The Halls further argue that mandamus relief is not proper because the Court cannot prescribe the manner in which the trial court exercises its discretion. See Walker v. Packer, 827 S.W.2d 833, 839-40 (Tex.1992) (noting that mandamus relief is available to correct a trial court's clear abuse of discretion). The Halls' argument assumes that Rule 60 afforded the trial court discretion to refuse to rule on Union Carbide's motion to strike before it considered severing the Hall case from the Moffett case. It did not. The trial court abused its discretion in failing to first rule on the motion to strike. Furthermore, the Halls did not show that they possessed any justiciable interest in the Moffett lawsuit. They did not show that they had standing to have brought and recovered for any part of Moffett's claim. Accordingly, the trial court had no discretion to deny Union Carbide's motion to strike the petition in intervention.
For mandamus to issue, a relator must show that it has no adequate remedy by appeal. In re Prudential Ins. Co. of Am., 148 S.W.3d 124, 135-36 (Tex.2004). “An appellate remedy is ‘adequate’ when any benefits to mandamus review are outweighed by the detriments.” Id. at 136. Union Carbide claims that the benefits of mandamus review outweigh the detriments because (1) the issue presented is one of law that is likely to recur, yet eludes an answer by appeal; (2) the trial court's action effectively establishes a template for circumventing procedures for random assignment of cases in multi-court counties 2 ; (3) it will be difficult or impossible to show on appeal that the deprivation of a randomly assigned judge entitles Union Carbide to appellate relief; (4) the effective initiation of suit by intervention and severance deprived Union Carbide of procedural rights afforded to defendants in original actions; and (5) granting mandamus will not result in any, or at most, negligible detriment. We agree with Union Carbide.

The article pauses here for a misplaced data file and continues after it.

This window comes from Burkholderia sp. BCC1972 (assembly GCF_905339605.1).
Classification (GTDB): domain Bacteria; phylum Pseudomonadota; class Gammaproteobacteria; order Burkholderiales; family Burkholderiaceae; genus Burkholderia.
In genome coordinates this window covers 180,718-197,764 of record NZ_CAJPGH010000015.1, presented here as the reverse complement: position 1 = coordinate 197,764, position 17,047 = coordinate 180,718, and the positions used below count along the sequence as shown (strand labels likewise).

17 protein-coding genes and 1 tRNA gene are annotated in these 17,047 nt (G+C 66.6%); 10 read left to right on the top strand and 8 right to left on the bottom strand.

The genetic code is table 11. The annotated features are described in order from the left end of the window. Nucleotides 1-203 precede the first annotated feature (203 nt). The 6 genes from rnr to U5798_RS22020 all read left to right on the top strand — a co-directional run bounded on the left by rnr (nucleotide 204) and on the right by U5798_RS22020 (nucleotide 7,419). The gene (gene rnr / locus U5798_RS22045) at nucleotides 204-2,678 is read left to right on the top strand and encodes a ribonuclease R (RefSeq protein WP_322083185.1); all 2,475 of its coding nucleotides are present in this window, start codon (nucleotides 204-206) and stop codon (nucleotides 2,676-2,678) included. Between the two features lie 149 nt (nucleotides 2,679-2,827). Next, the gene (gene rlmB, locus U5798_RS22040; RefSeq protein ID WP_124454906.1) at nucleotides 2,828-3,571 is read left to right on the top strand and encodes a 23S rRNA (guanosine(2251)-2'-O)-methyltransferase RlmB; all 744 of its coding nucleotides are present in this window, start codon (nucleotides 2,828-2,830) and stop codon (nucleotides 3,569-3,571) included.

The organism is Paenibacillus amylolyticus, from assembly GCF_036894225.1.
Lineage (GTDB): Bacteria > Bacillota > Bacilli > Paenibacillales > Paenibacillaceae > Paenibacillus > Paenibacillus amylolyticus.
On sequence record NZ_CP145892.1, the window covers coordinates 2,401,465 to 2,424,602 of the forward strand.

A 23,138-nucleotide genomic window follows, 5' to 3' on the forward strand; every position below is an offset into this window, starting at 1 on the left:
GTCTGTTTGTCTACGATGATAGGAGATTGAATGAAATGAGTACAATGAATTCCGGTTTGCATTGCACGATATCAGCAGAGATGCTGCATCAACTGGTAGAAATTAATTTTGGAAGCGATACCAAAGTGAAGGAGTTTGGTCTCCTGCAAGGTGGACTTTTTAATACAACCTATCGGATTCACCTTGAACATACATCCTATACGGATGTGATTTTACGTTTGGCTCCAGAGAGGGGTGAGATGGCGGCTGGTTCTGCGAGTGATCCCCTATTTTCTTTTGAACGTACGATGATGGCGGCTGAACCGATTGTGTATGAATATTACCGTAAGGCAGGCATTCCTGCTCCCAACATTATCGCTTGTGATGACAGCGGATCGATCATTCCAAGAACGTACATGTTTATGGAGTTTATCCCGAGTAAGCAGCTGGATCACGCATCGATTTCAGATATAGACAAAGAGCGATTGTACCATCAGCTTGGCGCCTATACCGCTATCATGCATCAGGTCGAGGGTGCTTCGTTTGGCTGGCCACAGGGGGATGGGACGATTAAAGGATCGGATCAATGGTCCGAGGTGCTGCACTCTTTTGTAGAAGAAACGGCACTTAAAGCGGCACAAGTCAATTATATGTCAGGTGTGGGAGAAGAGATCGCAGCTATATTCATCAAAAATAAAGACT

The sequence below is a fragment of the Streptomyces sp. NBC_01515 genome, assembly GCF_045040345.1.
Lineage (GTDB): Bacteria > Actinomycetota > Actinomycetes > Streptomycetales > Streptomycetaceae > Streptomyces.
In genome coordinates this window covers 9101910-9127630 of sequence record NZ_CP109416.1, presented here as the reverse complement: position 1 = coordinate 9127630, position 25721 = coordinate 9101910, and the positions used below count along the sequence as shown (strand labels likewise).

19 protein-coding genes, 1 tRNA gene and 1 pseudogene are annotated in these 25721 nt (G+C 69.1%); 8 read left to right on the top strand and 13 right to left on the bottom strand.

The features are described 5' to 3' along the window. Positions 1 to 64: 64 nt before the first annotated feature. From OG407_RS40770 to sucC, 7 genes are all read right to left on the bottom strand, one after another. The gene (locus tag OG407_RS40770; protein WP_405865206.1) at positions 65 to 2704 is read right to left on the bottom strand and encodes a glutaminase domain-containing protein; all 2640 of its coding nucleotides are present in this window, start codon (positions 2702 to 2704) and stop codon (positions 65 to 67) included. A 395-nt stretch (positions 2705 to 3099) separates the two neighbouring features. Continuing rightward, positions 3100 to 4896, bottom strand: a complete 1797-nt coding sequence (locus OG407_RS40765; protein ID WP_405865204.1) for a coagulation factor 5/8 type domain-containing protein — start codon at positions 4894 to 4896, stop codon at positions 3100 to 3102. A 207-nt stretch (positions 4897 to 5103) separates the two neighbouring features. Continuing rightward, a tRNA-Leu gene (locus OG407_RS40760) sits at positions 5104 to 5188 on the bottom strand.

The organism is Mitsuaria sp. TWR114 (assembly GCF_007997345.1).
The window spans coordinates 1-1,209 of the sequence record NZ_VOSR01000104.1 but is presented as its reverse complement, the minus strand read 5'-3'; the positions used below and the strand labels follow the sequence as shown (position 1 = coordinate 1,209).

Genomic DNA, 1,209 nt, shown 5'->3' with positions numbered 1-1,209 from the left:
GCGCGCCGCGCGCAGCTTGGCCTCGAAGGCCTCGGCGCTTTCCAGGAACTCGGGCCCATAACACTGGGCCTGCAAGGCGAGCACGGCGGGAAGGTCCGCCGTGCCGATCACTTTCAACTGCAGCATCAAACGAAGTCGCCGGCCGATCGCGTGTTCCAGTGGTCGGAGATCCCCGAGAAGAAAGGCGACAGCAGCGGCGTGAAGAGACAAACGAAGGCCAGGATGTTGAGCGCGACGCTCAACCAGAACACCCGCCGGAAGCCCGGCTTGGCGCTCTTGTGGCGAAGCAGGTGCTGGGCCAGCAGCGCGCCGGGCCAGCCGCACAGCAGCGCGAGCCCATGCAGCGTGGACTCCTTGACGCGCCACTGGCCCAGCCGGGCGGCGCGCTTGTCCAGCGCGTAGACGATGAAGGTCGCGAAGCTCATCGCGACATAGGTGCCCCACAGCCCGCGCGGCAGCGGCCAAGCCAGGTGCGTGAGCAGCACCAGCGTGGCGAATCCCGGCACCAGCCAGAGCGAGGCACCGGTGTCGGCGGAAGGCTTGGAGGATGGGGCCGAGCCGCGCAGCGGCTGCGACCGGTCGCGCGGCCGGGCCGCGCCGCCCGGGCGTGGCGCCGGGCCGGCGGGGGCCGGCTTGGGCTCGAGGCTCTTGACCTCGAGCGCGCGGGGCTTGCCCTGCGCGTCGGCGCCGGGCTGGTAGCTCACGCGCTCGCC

Regardless of the other benefits claimed by Union Carbide, there is significant benefit from mandamus relief in regard to the random-assignment-of-cases question. Random assignment of cases is designed to prevent forum-shopping. Practices that subvert random assignment procedures breed “disrespect for and [threaten] the integrity of our judicial system.” See In re Bennett, 960 S.W.2d 35, 40 (Tex.1997). We need not consider whether the intervention was intended to circumvent Galveston County's local rule requiring random assignment of cases because regardless of the Halls' intent, the intervention and the trial court's abuse of discretion in failing to rule on and grant the motion to strike resulted in circumvention of the random assignment rule. In regard to any detriment to the parties, the Halls' claims have now been filed as a separate lawsuit that is pending in Galveston County. There will be insignificant detriment to either party or the judicial system if mandamus relief is granted. On balance, mandamus review is warranted because the benefits of establishing the priority that trial courts must give to ruling on motions to strike interventions and re-emphasizing the importance of both appearance and practice in maintaining integrity of random assignment rules outweigh any detriment to mandamus review in this instance. Thus, Union Carbide does not have an adequate remedy by appeal.
Without hearing oral argument, we conditionally grant the writ of mandamus and direct the trial court to vacate its severance order and enter an order granting Union Carbide's motion to strike. See Tex.R.App. P. 52.8(c). The writ will issue only if the trial court does not do so.
1. While Stewart and Saldana state that a trial court may sever an intervention, a severance was not granted in either of those cases. The trial court severed a petition in intervention in Schwartz v. Taheny, 846 S.W.2d 621, 623 (Tex.App.-Houston [14th Dist.] 1993, writ denied), but the parties agreed to the severance.
2. Cases such as the Halls' are subject to random assignment in Galveston County. See Galveston (Tex.) Dist. Ct. Loc. R.. 3.10.